For other configurations, you only need to override the MSBuild $(VcpkgConfiguration) macro in your project file (.vcxproj) to declare the compatibility between your configuration, and the target standard configuration. Unfortunately, due to the sequential nature of MSBuild, you'll need to add those settings much higher in your vcxproj so that it is declared before the vcpkg integration is loaded. It is recommend that the $(VcpkgConfiguration) macro is added to the "Globals" PropertyGroup.

For example, you can add support for your "MyRelease" configuration by adding in your project file:

<PropertyGroup Label="Globals">
  ...
  <VcpkgConfiguration Condition="'$(Configuration)' == 'MyRelease'">Release</VcpkgConfiguration>
</PropertyGroup>

Of course, this will only produce viable binaries if your custom configuration is compatible with the target configuration (e.g. they should both link with the same runtime library).

I can't use user-wide integration. Can I use a per-project integration?

Yes. A NuGet package suitable for per-project use can be generated via either the vcpkg integrate project command (lightweight linking) or the vcpkg export --nuget command (shrinkwrapped).

A lower level mechanism to achieve the same as the vcpkg integrate project NuGet package is via the <vcpkg_root>\scripts\buildsystems\msbuild\vcpkg.targets file. All you need is to import it in your .vcxproj file, replacing <vcpkg_root> with the path where you installed vcpkg:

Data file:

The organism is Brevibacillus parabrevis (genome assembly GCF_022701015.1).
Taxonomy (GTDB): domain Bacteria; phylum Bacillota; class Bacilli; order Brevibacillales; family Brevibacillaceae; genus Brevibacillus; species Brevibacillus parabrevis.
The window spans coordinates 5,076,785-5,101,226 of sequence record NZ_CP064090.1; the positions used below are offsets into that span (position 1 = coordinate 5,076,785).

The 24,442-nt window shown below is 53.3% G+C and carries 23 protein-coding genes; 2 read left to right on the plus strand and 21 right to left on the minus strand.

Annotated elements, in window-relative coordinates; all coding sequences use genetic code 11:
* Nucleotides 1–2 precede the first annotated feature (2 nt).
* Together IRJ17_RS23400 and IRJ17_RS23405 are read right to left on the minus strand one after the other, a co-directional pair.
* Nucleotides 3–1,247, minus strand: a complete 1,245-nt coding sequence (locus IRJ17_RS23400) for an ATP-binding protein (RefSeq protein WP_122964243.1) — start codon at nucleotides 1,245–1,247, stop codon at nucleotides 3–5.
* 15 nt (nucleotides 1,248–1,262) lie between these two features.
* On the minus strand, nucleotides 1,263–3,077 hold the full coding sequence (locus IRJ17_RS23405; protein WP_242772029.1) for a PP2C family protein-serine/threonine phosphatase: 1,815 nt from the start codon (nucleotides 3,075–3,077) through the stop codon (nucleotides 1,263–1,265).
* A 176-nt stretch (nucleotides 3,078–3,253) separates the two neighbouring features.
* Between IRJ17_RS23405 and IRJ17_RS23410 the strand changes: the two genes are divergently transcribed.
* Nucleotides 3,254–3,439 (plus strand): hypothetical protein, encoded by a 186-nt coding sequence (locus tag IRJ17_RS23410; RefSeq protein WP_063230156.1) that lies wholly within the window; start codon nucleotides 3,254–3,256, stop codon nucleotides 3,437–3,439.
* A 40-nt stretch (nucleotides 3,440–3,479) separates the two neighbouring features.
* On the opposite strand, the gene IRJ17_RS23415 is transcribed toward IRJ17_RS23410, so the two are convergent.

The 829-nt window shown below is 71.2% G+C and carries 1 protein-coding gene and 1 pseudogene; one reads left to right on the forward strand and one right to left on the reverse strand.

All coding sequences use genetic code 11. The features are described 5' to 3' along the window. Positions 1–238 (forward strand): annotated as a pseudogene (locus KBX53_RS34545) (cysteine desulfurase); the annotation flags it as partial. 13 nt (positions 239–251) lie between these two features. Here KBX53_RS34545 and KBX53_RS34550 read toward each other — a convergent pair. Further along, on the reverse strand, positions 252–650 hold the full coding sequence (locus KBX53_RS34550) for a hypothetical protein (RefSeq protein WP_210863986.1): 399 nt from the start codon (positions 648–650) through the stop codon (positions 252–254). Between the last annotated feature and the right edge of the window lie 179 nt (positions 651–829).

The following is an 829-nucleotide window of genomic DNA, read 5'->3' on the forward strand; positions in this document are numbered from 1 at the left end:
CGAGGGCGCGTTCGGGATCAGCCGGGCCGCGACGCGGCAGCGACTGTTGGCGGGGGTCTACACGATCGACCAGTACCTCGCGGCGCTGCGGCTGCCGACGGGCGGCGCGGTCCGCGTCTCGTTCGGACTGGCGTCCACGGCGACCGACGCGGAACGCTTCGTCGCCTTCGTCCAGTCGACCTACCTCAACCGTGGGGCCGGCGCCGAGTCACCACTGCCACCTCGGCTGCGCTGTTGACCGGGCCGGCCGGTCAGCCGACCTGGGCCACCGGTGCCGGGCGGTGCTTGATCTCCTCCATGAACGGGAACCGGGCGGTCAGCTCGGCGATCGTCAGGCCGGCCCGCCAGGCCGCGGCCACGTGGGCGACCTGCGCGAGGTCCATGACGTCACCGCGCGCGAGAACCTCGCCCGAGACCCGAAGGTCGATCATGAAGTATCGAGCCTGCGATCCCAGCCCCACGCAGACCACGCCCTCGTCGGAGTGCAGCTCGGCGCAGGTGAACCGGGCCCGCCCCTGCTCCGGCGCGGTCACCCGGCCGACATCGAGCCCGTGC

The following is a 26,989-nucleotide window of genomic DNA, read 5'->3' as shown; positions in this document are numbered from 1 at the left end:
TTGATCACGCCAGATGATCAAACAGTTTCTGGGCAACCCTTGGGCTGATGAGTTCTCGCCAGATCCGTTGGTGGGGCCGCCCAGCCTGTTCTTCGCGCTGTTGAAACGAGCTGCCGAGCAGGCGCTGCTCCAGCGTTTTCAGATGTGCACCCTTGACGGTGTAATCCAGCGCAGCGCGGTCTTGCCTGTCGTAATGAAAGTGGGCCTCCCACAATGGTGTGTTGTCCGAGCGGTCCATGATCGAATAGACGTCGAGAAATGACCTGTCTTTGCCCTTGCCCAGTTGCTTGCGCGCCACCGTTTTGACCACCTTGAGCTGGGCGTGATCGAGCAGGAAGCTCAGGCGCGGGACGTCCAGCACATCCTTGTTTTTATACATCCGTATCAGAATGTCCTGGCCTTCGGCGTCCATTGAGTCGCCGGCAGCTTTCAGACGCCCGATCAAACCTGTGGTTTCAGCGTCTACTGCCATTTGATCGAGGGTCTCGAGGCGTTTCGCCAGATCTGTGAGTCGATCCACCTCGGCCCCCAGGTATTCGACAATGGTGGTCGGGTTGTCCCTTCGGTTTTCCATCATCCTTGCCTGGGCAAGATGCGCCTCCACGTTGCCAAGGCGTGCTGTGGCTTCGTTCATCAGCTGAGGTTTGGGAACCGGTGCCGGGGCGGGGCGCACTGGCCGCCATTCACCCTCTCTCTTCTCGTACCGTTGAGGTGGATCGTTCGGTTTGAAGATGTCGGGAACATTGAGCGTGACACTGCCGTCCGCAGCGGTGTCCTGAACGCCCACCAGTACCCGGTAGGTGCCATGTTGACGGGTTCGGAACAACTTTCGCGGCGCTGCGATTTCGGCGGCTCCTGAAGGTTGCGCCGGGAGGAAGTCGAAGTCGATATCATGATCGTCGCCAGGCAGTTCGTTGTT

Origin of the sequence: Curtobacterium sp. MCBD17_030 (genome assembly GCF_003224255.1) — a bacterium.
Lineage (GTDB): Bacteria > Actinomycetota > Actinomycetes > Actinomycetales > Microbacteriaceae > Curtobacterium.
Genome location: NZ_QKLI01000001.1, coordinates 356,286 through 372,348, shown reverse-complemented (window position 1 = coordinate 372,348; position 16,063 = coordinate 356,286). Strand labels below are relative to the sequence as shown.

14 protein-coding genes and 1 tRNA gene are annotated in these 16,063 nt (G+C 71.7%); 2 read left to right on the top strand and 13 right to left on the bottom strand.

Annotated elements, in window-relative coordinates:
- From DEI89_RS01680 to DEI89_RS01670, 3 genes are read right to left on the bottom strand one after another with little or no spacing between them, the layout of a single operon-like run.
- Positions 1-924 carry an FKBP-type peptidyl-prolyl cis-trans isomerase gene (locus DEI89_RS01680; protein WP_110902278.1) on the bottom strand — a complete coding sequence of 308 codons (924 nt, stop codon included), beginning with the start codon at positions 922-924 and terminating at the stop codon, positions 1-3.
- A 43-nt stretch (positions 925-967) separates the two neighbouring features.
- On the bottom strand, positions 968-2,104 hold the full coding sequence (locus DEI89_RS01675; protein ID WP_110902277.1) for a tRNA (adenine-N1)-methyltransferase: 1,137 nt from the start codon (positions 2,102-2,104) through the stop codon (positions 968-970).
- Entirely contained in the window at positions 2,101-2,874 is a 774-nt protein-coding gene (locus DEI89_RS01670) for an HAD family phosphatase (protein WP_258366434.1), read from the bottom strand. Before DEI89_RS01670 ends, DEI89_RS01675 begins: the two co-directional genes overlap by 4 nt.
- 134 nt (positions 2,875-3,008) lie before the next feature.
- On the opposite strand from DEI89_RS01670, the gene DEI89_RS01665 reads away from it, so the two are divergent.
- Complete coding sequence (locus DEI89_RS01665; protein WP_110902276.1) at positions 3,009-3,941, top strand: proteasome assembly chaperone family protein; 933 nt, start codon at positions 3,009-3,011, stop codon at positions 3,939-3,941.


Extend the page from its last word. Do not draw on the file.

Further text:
<Import Project="<vcpkg_root>\scripts\buildsystems\msbuild\vcpkg.targets" />

How can I remove temporary files?

You can save some disk space by completely removing the packages\, buildtrees\, and downloads\ folders.

How is CMake used internally by vcpkg?

vcpkg uses CMake internally as a build scripting language. This is because CMake is already an extremely common build system for cross-platform open source libraries and is becoming very popular for C++ projects in general. It is easy to acquire on Windows, does not require system-wide installation, and legible for unfamiliar users.

Does vcpkg support downloading compiled binaries from a public or private server?

We recommend building your libraries once with your preferred build configurations and using the binary caching feature to re-use binaries without having to re-build every time. This is useful when working on a team project or when you are building both locally and in a continuous integration environment across multiple machines, containers, virtual machines, etc.

What MSVC toolsets are supported?

We support Visual Studio 2015 Update 3 and above.